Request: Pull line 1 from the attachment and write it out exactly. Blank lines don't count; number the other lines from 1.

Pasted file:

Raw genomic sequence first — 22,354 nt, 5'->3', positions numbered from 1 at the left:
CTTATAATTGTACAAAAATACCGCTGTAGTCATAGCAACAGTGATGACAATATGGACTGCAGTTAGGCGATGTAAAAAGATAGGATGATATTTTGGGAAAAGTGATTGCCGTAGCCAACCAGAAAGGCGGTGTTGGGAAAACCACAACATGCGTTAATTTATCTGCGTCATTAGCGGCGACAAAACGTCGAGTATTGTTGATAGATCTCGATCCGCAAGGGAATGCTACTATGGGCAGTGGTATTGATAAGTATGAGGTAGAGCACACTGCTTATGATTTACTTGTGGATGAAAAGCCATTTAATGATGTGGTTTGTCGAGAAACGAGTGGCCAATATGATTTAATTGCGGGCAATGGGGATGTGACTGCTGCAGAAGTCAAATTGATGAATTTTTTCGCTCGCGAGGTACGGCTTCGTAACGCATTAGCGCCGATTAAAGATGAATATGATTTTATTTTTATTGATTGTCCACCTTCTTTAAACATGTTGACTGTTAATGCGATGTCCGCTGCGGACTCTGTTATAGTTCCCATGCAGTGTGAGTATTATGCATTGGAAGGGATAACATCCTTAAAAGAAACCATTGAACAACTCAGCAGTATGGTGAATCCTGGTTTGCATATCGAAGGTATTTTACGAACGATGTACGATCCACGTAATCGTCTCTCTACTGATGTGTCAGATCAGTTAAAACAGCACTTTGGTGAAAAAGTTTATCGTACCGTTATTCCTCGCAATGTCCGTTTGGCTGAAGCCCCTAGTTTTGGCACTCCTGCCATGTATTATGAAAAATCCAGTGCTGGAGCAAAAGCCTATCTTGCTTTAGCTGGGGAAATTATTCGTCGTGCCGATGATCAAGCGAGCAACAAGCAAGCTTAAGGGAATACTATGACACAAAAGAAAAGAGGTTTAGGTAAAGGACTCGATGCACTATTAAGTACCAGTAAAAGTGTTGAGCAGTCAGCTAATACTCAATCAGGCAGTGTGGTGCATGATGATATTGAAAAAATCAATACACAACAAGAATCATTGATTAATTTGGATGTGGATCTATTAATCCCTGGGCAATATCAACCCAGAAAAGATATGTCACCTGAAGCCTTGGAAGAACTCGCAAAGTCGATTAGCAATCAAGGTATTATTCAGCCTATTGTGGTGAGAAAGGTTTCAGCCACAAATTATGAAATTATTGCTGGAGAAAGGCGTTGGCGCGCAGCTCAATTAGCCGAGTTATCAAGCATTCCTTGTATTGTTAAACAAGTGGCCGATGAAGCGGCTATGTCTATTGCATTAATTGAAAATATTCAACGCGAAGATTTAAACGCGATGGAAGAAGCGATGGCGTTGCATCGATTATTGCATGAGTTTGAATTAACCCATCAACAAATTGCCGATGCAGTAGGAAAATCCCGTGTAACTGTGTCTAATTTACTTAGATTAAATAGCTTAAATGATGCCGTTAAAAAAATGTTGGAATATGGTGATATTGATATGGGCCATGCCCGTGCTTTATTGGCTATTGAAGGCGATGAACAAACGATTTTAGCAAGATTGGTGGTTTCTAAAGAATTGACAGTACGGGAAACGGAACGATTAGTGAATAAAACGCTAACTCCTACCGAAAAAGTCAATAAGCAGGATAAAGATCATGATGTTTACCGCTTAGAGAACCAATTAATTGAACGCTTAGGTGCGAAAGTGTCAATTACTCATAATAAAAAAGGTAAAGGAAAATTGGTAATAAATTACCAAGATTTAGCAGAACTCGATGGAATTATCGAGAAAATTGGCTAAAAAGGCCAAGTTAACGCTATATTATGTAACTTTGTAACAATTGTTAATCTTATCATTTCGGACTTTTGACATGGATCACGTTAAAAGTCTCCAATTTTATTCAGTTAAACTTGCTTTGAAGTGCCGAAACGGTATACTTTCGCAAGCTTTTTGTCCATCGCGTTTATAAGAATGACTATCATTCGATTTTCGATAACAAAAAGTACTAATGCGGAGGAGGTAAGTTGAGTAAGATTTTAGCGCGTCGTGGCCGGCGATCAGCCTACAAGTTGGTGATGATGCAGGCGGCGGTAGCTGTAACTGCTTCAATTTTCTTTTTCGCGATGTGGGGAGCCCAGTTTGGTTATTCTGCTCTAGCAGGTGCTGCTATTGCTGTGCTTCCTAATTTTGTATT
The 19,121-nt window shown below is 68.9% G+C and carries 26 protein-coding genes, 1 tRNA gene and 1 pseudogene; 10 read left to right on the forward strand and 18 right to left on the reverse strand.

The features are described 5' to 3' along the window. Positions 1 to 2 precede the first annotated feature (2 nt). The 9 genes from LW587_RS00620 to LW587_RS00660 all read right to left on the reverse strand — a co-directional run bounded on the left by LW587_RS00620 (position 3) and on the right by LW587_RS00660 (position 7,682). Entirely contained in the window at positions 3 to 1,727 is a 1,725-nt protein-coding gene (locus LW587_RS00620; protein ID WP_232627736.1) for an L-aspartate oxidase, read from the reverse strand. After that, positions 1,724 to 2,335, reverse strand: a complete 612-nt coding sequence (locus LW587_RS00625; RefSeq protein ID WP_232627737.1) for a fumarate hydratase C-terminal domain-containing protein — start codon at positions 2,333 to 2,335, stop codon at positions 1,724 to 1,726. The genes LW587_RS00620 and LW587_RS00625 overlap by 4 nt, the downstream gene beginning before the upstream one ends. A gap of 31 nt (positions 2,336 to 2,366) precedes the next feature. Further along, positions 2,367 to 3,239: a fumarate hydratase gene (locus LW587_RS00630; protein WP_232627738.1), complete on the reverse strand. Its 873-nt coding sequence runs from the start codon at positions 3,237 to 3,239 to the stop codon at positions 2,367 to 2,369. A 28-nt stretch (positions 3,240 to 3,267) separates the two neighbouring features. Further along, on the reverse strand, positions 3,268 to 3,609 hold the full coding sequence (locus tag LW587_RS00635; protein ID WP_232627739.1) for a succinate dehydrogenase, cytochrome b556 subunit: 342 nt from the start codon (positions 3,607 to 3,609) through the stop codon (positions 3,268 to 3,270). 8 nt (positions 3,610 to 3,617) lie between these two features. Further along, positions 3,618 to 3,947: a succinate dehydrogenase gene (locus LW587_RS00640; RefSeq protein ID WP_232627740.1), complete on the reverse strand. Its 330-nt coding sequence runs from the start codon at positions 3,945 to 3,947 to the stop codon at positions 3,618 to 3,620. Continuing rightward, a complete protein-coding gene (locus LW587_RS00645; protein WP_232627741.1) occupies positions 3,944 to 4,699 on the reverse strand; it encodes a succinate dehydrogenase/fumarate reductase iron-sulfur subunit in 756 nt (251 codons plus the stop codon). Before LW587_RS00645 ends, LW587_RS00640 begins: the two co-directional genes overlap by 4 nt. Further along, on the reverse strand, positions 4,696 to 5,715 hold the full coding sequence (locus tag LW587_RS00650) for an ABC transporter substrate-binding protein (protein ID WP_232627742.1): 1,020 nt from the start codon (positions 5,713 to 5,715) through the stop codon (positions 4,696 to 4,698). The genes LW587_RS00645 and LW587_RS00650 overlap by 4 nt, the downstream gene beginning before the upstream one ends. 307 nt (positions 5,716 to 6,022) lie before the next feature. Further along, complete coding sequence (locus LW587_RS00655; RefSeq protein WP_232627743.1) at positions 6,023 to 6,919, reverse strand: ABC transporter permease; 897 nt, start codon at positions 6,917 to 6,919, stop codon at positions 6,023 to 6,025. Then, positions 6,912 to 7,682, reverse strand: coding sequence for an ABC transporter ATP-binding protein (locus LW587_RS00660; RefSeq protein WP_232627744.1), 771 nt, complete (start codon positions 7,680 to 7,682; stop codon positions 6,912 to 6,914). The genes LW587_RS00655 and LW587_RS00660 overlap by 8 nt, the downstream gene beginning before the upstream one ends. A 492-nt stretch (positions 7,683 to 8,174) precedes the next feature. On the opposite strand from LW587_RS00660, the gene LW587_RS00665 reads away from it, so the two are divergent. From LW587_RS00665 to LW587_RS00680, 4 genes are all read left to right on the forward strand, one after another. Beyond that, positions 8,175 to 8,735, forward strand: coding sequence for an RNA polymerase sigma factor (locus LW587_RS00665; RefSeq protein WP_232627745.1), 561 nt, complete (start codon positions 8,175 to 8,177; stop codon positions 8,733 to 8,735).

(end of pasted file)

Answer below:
Raw genomic sequence first — 22,354 nt, 5'->3', positions numbered from 1 at the left: